The fruits and vegetables are local and luscious at the town market (Prisciliano Sánchez at corner of Hidalgo), a block west of the plaza. For general groceries, go to the big Abarrotes Mascota at the corner of Corona and Degollado, a half block west of the Posada Corona. If it doesn’t have what you want, Pepe Díaz, owner of Abarrotes Pepe (Corona 94, tel. 388/386-0374, 7 a.m.–3 p.m. and 4–9 p.m. Mon.–Sat., 7 a.m.–4 p.m. Sun.) across the street, probably will.
Moreover, Mascota offers a bounty of regional sweets. Check out Dulces de Mascota in front of Posada Hernández (Ramón Corona 72, tel. 388/386-0049, 8 a.m.–3 p.m. and 4–9 p.m. Mon.–Sat., 8 a.m.–3 p.m. Sun.). Here, select from a delicious assortment (mango, guava, pineapple) of homemade conservas (jams); empanadas (fruit turnovers), and crisp locally famous galletas (cookies) and much more.
For an even more exotically unusual treat, walk a block west along Corona to the corner of Zaragoza, across the street from Abarrotes Pepe, to Mar Carlos shaved-ice stand. A lineup of large glass jars reveals their scrumptious contents: wild, hand-gathered fruits, from dark red faisan and pink hocuistle to yellow plum-like ciruela and red frambueza (wild cranberry).
You needn’t worry about sampling the delicacies: The eager crowd of customers and the dozen-year-long reputation that friendly husband-wife owner-operators Carlos and Marta have acquired at this spot is proof enough of the wholesomeness of their offerings.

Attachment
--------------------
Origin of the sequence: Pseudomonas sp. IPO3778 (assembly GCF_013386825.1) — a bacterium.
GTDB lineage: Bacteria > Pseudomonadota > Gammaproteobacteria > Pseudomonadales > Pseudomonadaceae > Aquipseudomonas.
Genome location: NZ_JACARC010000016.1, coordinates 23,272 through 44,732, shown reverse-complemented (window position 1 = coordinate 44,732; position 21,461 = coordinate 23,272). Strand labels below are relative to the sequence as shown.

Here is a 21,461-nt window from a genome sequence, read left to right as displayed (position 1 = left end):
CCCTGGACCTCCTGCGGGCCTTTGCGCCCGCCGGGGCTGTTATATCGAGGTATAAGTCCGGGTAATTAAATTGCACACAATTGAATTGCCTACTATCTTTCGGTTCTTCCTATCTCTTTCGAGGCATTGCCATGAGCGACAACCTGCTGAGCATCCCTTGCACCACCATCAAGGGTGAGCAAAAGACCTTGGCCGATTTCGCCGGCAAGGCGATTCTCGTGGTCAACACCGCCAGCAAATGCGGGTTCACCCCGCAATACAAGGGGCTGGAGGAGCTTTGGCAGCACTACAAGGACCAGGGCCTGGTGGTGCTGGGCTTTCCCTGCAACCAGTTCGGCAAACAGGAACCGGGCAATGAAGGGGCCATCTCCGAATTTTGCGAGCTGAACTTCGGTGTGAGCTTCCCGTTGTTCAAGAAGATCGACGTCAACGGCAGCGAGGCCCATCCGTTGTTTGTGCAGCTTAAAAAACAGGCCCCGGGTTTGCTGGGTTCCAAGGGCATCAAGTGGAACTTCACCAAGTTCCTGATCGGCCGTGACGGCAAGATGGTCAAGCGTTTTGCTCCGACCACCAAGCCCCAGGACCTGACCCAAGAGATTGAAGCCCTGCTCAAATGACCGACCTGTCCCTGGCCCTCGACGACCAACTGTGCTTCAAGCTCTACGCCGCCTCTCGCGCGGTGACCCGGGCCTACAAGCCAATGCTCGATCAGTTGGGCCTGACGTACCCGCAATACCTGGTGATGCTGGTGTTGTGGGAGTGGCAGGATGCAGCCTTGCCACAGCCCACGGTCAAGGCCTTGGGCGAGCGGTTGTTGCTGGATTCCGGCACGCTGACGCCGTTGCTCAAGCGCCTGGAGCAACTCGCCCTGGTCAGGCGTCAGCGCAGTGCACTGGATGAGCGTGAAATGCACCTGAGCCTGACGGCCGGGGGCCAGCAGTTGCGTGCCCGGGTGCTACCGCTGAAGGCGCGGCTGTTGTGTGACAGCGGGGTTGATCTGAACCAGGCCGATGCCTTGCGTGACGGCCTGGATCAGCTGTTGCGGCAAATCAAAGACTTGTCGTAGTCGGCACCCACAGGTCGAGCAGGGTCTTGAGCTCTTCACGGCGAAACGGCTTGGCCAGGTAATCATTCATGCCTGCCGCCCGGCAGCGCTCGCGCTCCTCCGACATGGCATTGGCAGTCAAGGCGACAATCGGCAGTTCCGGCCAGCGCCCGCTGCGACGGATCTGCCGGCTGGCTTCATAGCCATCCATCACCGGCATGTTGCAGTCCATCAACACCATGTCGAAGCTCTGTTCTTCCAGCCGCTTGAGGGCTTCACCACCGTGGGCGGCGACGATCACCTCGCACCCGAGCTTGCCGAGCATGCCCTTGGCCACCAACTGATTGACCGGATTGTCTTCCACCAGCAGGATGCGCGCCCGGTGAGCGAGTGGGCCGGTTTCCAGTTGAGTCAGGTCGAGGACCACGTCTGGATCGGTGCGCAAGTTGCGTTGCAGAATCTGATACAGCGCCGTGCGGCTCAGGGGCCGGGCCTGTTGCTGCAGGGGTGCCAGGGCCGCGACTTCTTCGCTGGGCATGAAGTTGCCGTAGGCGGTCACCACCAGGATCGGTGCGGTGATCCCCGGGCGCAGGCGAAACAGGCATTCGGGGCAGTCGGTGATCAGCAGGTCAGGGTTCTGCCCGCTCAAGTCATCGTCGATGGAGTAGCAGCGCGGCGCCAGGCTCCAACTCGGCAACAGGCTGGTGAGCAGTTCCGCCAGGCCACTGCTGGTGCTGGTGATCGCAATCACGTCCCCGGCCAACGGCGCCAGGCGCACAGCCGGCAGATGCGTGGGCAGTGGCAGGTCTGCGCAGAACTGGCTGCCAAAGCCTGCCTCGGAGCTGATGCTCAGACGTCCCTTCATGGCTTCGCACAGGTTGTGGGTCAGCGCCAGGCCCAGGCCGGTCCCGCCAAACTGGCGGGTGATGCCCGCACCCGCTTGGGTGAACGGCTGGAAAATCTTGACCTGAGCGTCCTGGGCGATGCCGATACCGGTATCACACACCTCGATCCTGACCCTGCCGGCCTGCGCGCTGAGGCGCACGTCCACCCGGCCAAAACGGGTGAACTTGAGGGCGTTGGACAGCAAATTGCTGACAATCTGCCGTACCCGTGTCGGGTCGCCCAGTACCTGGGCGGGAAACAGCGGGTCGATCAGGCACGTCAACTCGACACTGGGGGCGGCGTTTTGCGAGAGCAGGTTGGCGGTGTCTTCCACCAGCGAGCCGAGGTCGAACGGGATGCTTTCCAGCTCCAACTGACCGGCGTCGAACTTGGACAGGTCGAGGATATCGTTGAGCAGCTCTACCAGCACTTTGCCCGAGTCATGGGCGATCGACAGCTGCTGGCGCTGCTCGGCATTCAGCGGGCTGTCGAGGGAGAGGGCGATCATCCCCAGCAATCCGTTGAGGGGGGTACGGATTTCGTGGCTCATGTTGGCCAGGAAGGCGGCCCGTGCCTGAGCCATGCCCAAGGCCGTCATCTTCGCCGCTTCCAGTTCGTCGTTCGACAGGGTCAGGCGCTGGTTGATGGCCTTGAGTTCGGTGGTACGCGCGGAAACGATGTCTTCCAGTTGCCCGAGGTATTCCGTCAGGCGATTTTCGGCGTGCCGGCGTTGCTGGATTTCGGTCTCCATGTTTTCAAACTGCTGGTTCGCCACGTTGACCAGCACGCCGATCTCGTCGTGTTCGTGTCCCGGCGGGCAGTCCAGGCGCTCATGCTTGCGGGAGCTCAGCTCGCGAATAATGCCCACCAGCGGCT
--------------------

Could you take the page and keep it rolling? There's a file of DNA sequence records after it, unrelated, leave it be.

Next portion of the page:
Moreover, good coffee and pastries are plentiful in Mascota, at cozy family-style Café Napoles (corner of Hidalgo and Zaragoza, two blocks west of the plaza church, tel. 388/386-0051). Drop in for a savory cappuccino, mocha, or latte and a slice of cake (chocolate, mocha, tres leches) or a turnover (pineapple, banana, mango).
For good breakfasts or snacks, Cuca Díaz’s nephew Chole runs the Lonchería El Cholo (R. Corona about three doors east of Posada Corona, tel. 388/386-0771, 7 a.m.–3 p.m. and 7–10 p.m. Mon.–Sat.).
For more serious eating, try restaurant La Casa de Mi Abuelita (corner of Corona and Zaragoza, tel. 388/386-1975, 8 a.m.–midnight daily, $2–7), a block north and a block west of the plaza. Owners and chefs at My Grandmother’s House (which it really was) are very proud of their food, which is nearly exclusively hearty Mexican country fare. Here, you can feast on the specialties that you can’t usually get north of the border. These include yogurt-like jocoque, a chivichanga (a thin burrito made with a corn tortilla), and a chingadera (like nachos, except with meat instead of cheese). Not being a particularly adventurous eater, I went for their Mexican plate, which was delicious.
You’re in for a treat at Restaurant Navidad (on Ayuntamiento, half a block east of the plaza’s northeast corner, tel. 388/386-0469 or 388/386-0806, 7 a.m.–11 p.m. daily), where you can find out if your favorite Mexican restaurant back home is making enchiladas, quesadillas, tacos, and burritos (burros here) authentically. At Restaurant Navidad, they’re all good and all very correct.
© Bruce Whipperman from Moon Puerto Vallarta, 7th edition